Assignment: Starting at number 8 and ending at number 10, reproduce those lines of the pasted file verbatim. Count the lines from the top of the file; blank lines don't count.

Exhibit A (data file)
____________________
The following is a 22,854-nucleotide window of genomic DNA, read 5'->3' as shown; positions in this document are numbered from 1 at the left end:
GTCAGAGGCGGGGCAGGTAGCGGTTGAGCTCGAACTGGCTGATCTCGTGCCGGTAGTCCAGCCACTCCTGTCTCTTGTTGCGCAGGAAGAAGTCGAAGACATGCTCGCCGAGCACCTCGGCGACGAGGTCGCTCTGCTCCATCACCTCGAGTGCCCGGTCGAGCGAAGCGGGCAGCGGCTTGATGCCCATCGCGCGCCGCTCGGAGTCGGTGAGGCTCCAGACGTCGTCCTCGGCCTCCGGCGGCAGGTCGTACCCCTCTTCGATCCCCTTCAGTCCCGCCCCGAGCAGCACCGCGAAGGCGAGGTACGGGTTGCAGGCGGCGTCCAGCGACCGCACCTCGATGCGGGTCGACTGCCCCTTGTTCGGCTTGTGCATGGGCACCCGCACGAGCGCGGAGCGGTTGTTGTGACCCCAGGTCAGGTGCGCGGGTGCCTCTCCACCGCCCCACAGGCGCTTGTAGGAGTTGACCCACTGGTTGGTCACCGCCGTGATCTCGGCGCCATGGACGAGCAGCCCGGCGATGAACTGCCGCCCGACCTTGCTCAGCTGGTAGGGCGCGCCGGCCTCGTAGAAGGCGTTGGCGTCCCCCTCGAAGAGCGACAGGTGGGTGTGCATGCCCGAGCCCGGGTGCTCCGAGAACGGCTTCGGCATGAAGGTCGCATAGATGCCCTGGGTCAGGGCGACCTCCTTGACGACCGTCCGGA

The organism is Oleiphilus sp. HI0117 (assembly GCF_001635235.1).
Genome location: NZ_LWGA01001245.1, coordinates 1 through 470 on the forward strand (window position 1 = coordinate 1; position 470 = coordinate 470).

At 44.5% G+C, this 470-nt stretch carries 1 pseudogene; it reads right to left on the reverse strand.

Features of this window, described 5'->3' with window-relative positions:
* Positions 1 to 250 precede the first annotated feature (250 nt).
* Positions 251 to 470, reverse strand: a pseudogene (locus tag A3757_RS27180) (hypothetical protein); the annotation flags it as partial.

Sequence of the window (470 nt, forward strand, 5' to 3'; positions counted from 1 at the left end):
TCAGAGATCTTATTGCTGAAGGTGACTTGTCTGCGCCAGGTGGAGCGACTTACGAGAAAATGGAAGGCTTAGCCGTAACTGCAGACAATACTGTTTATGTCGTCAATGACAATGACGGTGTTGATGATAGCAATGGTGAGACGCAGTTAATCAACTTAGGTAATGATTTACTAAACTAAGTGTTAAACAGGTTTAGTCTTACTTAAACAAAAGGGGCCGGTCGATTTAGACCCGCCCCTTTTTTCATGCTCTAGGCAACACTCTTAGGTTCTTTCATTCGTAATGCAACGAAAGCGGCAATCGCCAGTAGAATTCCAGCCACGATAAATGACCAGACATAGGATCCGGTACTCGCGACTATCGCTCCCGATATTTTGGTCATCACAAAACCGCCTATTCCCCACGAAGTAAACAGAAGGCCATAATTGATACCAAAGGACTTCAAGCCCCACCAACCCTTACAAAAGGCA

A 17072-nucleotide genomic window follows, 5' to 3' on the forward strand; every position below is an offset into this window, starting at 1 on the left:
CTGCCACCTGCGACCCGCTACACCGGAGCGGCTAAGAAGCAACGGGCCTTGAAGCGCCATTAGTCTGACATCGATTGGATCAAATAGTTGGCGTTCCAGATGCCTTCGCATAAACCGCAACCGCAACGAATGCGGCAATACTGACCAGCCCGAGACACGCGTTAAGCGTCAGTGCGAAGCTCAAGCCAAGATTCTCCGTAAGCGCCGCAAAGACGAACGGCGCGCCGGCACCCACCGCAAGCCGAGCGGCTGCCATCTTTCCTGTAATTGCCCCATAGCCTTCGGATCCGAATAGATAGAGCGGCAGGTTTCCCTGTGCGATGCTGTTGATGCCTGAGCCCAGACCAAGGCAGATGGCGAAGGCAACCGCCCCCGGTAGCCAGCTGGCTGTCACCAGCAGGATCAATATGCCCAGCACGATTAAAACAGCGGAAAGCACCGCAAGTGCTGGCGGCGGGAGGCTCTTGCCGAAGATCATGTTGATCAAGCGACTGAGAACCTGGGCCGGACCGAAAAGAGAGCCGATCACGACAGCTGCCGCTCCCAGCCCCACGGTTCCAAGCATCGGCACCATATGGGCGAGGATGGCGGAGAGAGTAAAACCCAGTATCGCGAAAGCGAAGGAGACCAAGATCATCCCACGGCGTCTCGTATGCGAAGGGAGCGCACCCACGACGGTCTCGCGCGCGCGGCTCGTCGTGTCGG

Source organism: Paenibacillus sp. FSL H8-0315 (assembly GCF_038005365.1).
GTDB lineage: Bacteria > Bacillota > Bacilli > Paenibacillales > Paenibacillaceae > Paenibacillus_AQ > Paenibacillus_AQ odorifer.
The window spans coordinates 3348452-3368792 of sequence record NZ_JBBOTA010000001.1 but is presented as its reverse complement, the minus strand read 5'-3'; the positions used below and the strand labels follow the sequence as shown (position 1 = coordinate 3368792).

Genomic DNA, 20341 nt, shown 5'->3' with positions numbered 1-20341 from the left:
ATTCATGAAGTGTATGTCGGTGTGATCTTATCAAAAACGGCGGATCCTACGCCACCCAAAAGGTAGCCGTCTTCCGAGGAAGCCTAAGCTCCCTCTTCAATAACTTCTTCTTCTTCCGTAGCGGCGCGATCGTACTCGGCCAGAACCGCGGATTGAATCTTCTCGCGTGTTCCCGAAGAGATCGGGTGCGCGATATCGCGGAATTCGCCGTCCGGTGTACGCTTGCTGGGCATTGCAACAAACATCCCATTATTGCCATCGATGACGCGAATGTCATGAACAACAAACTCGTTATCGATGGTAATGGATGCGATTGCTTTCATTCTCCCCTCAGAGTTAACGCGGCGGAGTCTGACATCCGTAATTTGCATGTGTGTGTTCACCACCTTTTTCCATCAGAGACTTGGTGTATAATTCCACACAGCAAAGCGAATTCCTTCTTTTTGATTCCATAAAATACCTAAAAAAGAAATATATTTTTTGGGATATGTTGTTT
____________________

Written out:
* Positions 251 to 470, reverse strand: a pseudogene (locus tag A3757_RS27180) (hypothetical protein); the annotation flags it as partial.

Sequence of the window (470 nt, forward strand, 5' to 3'; positions counted from 1 at the left end):
TCAGAGATCTTATTGCTGAAGGTGACTTGTCTGCGCCAGGTGGAGCGACTTACGAGAAAATGGAAGGCTTAGCCGTAACTGCAGACAATACTGTTTATGTCGTCAATGACAATGACGGTGTTGATGATAGCAATGGTGAGACGCAGTTAATCAACTTAGGTAATGATTTACTAAACTAAGTGTTAAACAGGTTTAGTCTTACTTAAACAAAAGGGGCCGGTCGATTTAGACCCGCCCCTTTTTTCATGCTCTAGGCAACACTCTTAGGTTCTTTCATTCGTAATGCAACGAAAGCGGCAATCGCCAGTAGAATTCCAGCCACGATAAATGACCAGACATAGGATCCGGTACTCGCGACTATCGCTCCCGATATTTTGGTCATCACAAAACCGCCTATTCCCCACGAAGTAAACAGAAGGCCATAATTGATACCAAAGGACTTCAAGCCCCACCAACCCTTACAAAAGGCA